She wants to not just understand the jokes; she wants to tell them. She wants to be in a foreign country where everything is different and she has the words to figure it out.

Enter England, stage right.

18 Responses

  1. Liz Flaherty
    | Reply

    I agree with you! I can’t even do survival Spanish, although I’ll be happy to greet you and wish you Happy Birthday in high school German. I’d still like to see the world, but I need a translator to do it.

  2. Terri
    | Reply

    Finally! Thank you for expressing your need not to travel the world. I feel the exact same way…only when I have confessed this to friends, they look at me as though there was something seriously wrong with me. I have actually traveled a fair bit of the world and have felt the same kinds of feelings and frustrations you expressed very eloquently. My personal world is still very large, challenging and intriguing despite the pandemic or maybe because of it. I still feel like I have worlds to explore within my own personal sphere.

  3. Beverly
    | Reply

    You are so talented, you bring joy to so many. I pray for joy in your life.

  4. Lauren Matheson
    | Reply

    I still feel this way and I have lived as an expatriate longer than I was ever a local. The deep beauty of a new language, the wellspring of its speakers’ reality, is revealed in snippets as you live in it imperfectly. You learn poetry parallel to the word for coconut. Don’t let the perfect be the enemy of the good!

  5. Marlene Ingraham
    | Reply

    Mary, you definitely speak *my* language. Mono-linguality (is that even a word?) is one of my biggest regrets in life, and I envy and admire all who aren’t as stunted as I. Maybe because you are so good with our native tongue, it’s that much harder to adopt another?

  6. Di Gross
    | Reply

    Mary, you have such a gift! I so so so enjoy everything you write. Thank you.

  7. Noreen A Bernard
    | Reply

    I love This!!! Thank You…….

  8. pat mainster
    | Reply

    Thank you for your words.

  9. Lee McLean
    | Reply

    “I am locked out of the humor of its people” – I totally get this. Language is key. I did a week of French immersion a while ago, and I realized that I desperately wanted to be able to be clever, make a joke, layer what I was saying in that language. I wanted to be on the inside. Good for you recognizing that being there isn’t enough.

  10. Jay Porter
    | Reply

    Mary – as a diplomat who travels the world (and ironically is currently posted to London – we should get coffee!), I love your perspective. Even those of us who spend our lives traveling to far-flung places can sympathize with the same frustrations you paint. Perhaps not surprisingly, I dream of settling down somewhere lovely and quaint in rural America. I pine for the familiarity of running into the same people at the post office or grocery store for years and years, to watch my kids and theirs grow old, and often think about how nice it would be to belong. Travel can be marvelous, not least because it makes you long for home.

  11. Dee Ahonen
    | Reply

    Thank you! I’m done with traveling & I’m okay with it. Having lived one college school year in England was sufficient. I’ve been back overseas twice but now I’m good. I’m more than good I’m satiated.

  12. Ann
    | Reply

    These are the words of a born communicator. Do not apologize! I, on the other hand, would like to go to an indefinable number of countries and do sign language…just for the “bon appetit” of it. It’s rare that people get my jokes even in the USA…but the food! Mange bene! Lass uns essen! It’s universal. I guess that makes me a…born eater?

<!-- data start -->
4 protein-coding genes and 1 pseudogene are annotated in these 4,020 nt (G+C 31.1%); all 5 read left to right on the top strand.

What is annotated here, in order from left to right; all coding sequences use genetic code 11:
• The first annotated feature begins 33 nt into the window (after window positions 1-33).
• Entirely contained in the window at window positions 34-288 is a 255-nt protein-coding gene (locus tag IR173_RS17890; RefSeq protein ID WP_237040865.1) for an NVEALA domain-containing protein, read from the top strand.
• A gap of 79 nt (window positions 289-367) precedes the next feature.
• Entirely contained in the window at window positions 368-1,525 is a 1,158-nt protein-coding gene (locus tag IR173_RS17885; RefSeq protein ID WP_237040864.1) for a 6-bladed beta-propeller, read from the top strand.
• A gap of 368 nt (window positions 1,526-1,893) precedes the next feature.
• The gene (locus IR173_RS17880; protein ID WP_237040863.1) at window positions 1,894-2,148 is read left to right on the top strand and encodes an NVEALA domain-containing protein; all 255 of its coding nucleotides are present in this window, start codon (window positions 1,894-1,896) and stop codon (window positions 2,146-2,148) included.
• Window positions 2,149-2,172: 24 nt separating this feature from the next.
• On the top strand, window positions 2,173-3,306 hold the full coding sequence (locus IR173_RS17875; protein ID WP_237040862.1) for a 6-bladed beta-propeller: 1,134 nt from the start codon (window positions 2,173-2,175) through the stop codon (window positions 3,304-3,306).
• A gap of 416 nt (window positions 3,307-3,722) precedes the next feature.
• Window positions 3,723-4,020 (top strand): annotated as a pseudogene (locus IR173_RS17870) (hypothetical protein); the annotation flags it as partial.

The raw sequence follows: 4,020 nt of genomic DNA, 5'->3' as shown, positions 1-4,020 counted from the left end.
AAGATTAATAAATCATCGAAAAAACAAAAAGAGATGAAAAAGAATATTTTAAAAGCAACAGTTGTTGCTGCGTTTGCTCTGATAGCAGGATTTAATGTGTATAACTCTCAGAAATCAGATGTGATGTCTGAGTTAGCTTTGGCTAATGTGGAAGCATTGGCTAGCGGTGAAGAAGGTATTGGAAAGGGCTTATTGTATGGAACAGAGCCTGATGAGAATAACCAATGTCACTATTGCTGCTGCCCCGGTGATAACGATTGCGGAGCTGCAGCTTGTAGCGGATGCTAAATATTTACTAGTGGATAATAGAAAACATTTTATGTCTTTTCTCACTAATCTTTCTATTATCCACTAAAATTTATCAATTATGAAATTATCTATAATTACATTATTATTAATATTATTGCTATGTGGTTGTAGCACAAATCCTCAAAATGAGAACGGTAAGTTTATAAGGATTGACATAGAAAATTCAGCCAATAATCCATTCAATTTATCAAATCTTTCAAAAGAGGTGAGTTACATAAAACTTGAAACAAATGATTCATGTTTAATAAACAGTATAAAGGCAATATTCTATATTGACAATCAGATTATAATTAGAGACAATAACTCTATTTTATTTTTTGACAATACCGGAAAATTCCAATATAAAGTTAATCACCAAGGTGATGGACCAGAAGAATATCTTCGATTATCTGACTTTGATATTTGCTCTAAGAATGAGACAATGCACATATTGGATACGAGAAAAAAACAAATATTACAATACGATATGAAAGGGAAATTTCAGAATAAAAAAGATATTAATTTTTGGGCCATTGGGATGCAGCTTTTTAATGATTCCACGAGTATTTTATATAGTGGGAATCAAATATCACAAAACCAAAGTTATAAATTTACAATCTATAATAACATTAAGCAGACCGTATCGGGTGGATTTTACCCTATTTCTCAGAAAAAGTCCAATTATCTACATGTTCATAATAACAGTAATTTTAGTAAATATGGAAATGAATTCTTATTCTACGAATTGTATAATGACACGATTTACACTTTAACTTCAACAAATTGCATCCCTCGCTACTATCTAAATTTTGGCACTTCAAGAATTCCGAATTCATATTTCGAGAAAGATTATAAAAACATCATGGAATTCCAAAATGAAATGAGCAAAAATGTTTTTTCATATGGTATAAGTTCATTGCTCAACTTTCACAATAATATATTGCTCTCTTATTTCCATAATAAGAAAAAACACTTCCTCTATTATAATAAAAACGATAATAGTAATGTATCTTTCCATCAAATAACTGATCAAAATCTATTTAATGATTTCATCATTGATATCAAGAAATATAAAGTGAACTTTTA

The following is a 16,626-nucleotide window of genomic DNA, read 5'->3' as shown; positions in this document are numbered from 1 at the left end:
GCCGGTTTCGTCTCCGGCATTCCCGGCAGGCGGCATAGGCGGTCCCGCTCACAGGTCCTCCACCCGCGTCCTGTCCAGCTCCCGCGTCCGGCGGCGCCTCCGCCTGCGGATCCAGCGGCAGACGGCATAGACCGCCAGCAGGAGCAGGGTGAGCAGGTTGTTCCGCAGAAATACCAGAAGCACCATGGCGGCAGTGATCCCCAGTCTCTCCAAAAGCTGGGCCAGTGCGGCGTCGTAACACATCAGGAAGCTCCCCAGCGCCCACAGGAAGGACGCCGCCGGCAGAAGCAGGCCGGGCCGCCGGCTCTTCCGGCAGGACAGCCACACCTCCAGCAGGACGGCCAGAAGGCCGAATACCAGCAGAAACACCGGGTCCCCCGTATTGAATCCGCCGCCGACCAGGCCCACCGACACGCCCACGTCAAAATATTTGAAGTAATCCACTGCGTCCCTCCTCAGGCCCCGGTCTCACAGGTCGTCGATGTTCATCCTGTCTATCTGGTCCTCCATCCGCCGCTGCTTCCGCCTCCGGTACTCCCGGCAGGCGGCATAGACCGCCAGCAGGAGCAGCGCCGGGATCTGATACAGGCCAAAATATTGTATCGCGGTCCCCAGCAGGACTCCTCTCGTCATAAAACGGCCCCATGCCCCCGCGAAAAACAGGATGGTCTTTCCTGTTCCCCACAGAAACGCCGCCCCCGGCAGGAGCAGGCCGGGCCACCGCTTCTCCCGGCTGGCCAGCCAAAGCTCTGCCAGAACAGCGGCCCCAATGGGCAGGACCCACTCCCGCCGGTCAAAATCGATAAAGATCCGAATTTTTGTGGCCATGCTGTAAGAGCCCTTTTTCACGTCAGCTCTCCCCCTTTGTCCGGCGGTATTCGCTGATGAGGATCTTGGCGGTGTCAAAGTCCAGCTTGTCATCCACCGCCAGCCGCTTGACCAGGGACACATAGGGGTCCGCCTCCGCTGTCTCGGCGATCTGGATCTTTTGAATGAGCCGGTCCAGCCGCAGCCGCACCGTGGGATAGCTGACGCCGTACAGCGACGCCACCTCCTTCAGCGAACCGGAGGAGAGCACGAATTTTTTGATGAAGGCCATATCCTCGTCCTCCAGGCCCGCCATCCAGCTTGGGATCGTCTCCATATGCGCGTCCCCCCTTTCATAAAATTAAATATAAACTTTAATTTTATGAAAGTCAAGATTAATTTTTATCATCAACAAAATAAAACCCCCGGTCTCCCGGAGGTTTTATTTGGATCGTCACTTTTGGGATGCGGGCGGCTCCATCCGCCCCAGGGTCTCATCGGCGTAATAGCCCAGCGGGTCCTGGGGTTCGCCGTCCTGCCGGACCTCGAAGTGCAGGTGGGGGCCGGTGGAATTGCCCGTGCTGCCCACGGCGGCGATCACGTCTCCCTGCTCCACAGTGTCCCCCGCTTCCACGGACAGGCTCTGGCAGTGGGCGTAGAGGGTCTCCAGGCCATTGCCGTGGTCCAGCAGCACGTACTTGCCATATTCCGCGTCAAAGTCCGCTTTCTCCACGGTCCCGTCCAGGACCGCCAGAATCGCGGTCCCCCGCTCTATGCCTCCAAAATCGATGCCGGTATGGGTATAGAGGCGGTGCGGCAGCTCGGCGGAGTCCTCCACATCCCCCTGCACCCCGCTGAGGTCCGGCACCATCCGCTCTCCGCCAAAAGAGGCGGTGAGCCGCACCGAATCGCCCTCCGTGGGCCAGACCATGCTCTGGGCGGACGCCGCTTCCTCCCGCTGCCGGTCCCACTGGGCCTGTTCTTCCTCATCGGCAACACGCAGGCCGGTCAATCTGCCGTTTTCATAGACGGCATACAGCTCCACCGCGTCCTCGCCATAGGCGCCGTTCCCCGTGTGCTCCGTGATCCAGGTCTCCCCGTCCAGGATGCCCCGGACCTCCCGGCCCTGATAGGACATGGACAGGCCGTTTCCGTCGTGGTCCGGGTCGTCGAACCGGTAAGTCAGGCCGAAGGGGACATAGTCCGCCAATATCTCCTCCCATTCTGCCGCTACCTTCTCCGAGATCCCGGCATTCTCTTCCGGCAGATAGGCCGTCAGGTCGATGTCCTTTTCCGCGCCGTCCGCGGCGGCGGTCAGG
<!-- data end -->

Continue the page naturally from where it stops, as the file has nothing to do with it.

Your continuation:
13. Dallas D
    | Reply

    I get it. Feel the same in some ways. I’d go live somewhere for 6 months rather than hit it on a grand tour with only 2 days there before moving on.

  14. Elizabeth Sonnenfeld
    | Reply

    Sorry Mary, I don’t feel the way you do but the desire to travel was in me since I was a teenager. I grew up in Poland and came to the US when I was 18 not speaking a word of English. Of course when you are 18 and have no choice but to learn a language for survival if nothing else, you learn quickly. I was pretty fluent within a few years.
    Back to travel. I love, love it so much. Since I don’t speak any languages except Polish and English, I use a translator during my trips by choosing escorted travel. This way I get to know some if not all of the culture and intricacies of the country.

  15. Kathy Callahan
    | Reply

    Yes I understand about the language. Even living in Germany for nearly four years did not make me fluent since I worked in an American hospital. But we still have good friends in Germany that we visit.
    I think I am more a visual person. The landscapes, how things are laid out, and the incredible architecture and skill of the craftsmen (mostly from the past but some present as well) are the things I delight in. The tile work of different countries is impressive. Charming little villages dotting the countryside. These are the things that inspire me.
    Of course we have wonderful, awe inspiring landscapes in the US to explore as well.

  16. Linda
    | Reply

    I love to travel. I would say because I love history. To me to stand in a place where people stood 500 years ago is spiritual to me. To see the great wonders of the world touches my heart. There are all types of language. I find it in smiles, head nods, hand gestures. Communication comes in many forms.

  17. Christi
    | Reply

    Sorry if you want to travel nowadays there is a simple app just download it and go. It will translate for you. Never let anything stop you. Just go and do it.

  18. Daisy
    | Reply

    As an expat in a country with a different mother tongue, I have so many mung-bean-soup-and-cake stories. My life is richer for them, but I am lucky and have no allergies. Occasionally I have to communicate in hand gestures and preschool words; as a highly-educated person, the humility is crushing. Yet in those moments, I have become more compassionate and understanding of myself and others. I don’t think everyone has to like travel though, and I think I get what you’re prefacing here… Yet this made me reflect on how how much fun it is for me to go some place new where I might end up with coconut in my pastry. By the way, you have an open invitation to visit me in Norway – you could easily have a lecture tour here. There are loads of quilters who would enjoy hearing you speak!